Video: Pink Floyd performs The Wall live at Nassau Coliseum, Long Island, NY – February, 1980
It’s well documented that you were unhappy with the overall experience of the first Wall tour. What went wrong?
I remember doing the shows [back in 1980]. They were a nightmare. Everybody would tell you exactly the same. I remember Earl’s Court, we had separate [trailers] as dressing rooms, the four of us, and they were all circled like the pioneers in covered wagons, and all the doors faced outward. Isn’t that great? There was so little community by then. And that’s not to knock any of us. David, Rick, Nick and I were no longer together, so we faced outwards. We did the work, and the work wasn’t bad. I still own all the film of those, which I’ve been editing a bit, and I might even release it at some point.
We’d finished as a group then, there was nothing going on at all. What we were doing on that tour was performing this thing that I’d largely written. Dave contributed to it a little bit, and so did Bob Ezrin, to “The Trial.” But mainly it was something I’d written that the four of us were performing because we hadn’t quite arrived at the point where we were brave enough to not be together any more. And we eventually arrived there. There’s no guilt or shame involved in any of it, it’s an organic thing. And we eventually, a few years later, arrived at a place where we realized, “Wow, this is not healthy any more, we shouldn’t be doing this.”
What inspired you to rebuild The Wall for the elaborate 2010 stadium tour?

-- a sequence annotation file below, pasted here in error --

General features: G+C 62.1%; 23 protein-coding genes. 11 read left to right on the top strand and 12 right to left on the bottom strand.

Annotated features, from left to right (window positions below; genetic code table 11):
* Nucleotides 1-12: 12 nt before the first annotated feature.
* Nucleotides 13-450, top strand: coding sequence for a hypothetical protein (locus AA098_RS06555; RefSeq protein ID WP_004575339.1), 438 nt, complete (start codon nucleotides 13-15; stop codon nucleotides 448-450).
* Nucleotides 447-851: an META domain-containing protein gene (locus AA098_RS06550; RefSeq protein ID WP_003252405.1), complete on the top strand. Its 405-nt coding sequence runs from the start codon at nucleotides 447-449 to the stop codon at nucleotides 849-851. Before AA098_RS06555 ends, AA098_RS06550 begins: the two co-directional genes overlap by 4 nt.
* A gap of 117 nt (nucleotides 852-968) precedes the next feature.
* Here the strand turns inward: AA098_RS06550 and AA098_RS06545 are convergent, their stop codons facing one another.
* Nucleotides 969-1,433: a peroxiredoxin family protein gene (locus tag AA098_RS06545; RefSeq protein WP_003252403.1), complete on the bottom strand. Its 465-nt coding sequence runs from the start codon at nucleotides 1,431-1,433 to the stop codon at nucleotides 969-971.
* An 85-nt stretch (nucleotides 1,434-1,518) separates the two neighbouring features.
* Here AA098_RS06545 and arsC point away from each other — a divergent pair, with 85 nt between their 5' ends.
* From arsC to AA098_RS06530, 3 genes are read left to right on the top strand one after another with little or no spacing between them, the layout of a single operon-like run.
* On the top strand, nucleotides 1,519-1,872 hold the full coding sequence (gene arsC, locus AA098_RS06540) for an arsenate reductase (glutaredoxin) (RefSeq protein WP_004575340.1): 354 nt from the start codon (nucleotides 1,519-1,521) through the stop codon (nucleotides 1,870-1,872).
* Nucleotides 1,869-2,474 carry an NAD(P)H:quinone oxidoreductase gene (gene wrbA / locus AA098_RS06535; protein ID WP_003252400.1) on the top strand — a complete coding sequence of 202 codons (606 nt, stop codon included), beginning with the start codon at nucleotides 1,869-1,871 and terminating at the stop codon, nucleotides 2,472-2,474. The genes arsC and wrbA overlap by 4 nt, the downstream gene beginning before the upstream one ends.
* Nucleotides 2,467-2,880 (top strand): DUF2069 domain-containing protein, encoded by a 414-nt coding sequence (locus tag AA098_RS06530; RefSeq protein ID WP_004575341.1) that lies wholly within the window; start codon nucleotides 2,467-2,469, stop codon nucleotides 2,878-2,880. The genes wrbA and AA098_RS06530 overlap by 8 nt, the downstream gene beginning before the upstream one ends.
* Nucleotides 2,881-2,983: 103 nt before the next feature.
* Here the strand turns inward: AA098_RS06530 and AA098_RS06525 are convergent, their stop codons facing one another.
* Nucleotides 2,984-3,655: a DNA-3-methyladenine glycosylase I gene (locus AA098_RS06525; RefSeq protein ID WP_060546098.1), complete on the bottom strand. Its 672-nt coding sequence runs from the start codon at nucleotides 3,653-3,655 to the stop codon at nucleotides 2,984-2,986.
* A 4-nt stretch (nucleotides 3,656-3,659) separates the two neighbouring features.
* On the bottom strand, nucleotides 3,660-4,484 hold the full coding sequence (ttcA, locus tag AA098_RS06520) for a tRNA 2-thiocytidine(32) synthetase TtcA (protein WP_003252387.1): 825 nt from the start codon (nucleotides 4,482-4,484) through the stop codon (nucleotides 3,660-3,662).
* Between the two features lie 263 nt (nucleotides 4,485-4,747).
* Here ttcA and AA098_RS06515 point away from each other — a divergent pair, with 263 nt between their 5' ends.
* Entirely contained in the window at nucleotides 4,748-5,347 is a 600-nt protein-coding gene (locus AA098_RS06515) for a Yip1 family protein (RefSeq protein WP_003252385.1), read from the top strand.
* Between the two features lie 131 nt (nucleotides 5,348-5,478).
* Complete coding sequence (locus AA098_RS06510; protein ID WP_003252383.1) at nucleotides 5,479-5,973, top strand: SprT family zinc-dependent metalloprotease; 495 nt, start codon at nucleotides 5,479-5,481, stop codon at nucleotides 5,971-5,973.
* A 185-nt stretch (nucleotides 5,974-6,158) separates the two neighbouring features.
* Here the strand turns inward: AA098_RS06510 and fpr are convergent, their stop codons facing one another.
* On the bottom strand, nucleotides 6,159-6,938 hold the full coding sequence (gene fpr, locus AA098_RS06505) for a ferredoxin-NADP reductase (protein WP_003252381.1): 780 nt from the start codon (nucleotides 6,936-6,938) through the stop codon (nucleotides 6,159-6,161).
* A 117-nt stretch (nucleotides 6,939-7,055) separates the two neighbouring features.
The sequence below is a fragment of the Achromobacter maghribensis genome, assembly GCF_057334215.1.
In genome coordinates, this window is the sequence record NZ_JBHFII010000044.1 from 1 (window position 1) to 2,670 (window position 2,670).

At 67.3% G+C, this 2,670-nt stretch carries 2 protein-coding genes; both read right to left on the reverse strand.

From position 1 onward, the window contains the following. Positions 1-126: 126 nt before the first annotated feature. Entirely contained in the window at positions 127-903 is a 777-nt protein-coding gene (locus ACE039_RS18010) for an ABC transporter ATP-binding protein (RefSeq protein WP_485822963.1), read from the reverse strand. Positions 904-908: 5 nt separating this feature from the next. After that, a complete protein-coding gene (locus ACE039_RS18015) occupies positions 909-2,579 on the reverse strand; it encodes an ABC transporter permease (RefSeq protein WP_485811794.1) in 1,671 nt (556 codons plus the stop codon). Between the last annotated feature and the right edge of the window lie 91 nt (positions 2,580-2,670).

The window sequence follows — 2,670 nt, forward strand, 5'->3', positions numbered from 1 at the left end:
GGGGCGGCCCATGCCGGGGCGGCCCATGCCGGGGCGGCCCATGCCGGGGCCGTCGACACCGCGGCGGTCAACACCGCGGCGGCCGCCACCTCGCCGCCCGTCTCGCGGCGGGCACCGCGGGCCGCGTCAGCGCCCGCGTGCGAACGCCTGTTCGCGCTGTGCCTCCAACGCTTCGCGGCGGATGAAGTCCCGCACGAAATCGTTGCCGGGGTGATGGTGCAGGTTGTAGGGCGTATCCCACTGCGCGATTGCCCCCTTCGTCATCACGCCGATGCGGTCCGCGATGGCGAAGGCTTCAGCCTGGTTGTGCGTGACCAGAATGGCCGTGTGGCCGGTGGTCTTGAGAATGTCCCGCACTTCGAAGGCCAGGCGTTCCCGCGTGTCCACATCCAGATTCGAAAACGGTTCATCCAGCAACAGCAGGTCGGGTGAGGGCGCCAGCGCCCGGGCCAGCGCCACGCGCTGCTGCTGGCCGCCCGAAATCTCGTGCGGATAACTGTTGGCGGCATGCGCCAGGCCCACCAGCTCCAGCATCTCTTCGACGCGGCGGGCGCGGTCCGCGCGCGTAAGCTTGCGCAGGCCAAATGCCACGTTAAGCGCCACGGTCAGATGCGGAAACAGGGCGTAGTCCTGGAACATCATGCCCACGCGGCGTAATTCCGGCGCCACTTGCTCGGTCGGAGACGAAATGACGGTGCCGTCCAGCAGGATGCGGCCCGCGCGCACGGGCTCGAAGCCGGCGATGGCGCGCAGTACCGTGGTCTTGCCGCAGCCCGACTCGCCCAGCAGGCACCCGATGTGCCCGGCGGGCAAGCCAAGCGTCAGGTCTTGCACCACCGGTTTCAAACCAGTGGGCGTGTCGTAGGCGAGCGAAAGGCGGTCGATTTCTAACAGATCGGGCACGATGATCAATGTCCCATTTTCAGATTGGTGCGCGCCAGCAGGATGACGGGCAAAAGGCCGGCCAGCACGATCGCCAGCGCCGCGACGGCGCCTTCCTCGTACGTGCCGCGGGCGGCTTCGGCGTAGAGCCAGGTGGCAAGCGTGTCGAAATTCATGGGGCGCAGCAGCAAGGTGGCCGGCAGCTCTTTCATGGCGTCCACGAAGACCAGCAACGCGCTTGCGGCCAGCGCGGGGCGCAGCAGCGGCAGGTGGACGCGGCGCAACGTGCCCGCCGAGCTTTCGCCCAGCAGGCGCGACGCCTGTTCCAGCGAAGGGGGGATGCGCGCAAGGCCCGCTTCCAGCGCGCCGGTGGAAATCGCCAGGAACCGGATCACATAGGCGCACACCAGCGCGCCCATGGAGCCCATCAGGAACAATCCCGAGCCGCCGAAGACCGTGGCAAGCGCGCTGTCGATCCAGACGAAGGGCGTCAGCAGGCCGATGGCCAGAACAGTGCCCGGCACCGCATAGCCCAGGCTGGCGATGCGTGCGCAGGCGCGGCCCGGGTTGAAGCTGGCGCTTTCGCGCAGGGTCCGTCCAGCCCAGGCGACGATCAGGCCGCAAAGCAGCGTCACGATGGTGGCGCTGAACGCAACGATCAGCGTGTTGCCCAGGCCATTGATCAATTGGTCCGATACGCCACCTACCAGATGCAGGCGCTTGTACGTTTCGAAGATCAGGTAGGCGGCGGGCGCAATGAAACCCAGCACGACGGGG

[What] excited me about revisiting the piece … was making a version that would work in stadiums and ballparks and football stadiums, which is ironic, because my starting point was my disaffection with that situation. But I’ve come to realize that not only does it work in big spaces, its appeal is such that people in big spaces feel intimately connected with the message.
In the second act, I sing “Vera” walking down steps at the bottom of the stage, and in the last verse, I’m just behind the curtain of the stage, and I actually step out and sing the last verse — “Vera, Vera, what has become of you?” — and nobody’s looking at me, they’re all looking at the screen: a young girl in a classroom meeting her father who’s just come back from Iraq or Afghanistan or somewhere. And as I sing the words, “Does anybody else feel the way I do?” I see lots of lips in the audience moving, and I know that it’s not just anybody else that feels the way I do. They all feel the way I do. It’s just the reality of living a life where those feelings get expression and can affect governments and foreign policy. There is a wall between us and the realizing of our dream of peace…(continues below)